D-d-d-driving in Italy

D-d-d-driving in Italy

This is a photography blog, and today I’m going to address a critical concern for all photographers visiting Italy- driving.  That’s right. It’s one thing to know your camera, but what good is that if you don’t arrive alive? So, if you want to live to photograph in Italy, you might want to read this.

I’ve just spent over two weeks driving in Italy, along its Autostradas as well as along its winding, narrow streets, in large, grand cities like Florence, as well as tiny towns so small their names did not appear on my GPS system. I’m no expert, but then again that’s the point. If you’re not an expert and just want to drive in Italy, you need to know these things. I wish someone had told me these before I rented a car.

First some observations. Not all Italian drivers are nuts, at least not more than Boston drivers would be if streets in Beantown were far narrower and laid out even zanier than they are now. But in the spirit of cars-don’t-kill-people, people-kill-people stupid sayings, it is about that minority of Italian drivers who might kill you that I will focus on.

Mario Andretti. To Italians driving is like eating, something to be savored, a passion. They don’t just drive, they are consumed by it. When they get behind the wheel, they are Mario Andretti reincarnated. Accept it for what it is.

Speed limits? Fuggedaboudit! I’m sure you have heard about this before, but when you drive on the Autostrada where posted speeds are 110-130 km/h (68-81 mph), Italian drivers view that as mere suggestions. I often drove at 130 and was passed by drivers doing a minimum of 175! Get used to it.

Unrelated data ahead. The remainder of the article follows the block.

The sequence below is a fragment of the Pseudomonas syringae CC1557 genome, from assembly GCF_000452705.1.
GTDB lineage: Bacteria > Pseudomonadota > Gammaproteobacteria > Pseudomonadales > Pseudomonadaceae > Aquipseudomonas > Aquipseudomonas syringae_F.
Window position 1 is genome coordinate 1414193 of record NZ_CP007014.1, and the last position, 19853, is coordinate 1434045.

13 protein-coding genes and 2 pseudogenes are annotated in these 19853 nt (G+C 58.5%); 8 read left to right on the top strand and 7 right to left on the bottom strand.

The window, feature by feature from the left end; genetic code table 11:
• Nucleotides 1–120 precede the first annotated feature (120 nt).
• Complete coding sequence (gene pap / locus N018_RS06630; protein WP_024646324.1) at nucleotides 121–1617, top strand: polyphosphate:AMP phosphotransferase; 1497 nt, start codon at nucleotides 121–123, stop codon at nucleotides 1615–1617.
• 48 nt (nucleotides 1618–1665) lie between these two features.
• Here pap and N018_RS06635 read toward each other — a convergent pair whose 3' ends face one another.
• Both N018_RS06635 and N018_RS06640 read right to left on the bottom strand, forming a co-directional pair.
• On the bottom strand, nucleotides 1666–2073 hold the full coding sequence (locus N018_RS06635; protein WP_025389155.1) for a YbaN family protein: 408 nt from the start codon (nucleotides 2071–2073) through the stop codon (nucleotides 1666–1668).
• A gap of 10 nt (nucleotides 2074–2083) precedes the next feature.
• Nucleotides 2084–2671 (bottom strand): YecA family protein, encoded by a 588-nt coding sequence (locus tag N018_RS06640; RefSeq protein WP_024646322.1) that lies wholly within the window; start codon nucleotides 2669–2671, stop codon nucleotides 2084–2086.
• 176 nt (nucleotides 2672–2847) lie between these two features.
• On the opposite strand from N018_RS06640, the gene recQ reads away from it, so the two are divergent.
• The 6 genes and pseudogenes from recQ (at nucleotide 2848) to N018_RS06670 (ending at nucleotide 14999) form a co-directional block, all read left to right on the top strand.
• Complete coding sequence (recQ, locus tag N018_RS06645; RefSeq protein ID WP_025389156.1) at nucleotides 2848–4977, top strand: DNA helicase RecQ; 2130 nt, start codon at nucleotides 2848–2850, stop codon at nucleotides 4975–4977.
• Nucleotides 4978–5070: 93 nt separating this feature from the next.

Tailgating. Italian drivers give new meaning to the word tailgating. I would be driving at 130 kph, then merge left to pass a slower moving car, and before I could even get back into the right lane, a car would appear out of nowhere and be 6 inches off my bumper! Okay, that’s a bit of an exaggeration. Actually they were 6 millimeters away. Seriously.

That’s not the worst of it. When they merge back to the right, they literally cut you off. I often had cars missing my front fender by so little, I was afraid they had neatly shaved the paint off.

Lines. There is no such thing as an orderly line of cars in Italy. People do not alternate when merging. Often a car will rush at your car door at a merge, then come to a stop inches away and allow you to go first. Other times they will rush at your car door then swerve around you without stopping. We asked a man in Trapani, Sicily where to line up to board the ferry and he laughingly replied: “In Sicily there are no lines!” True to form, cars came from everywhere to board the ferry. It was complete chaos for ten minutes and then, somehow, it all straightened itself out.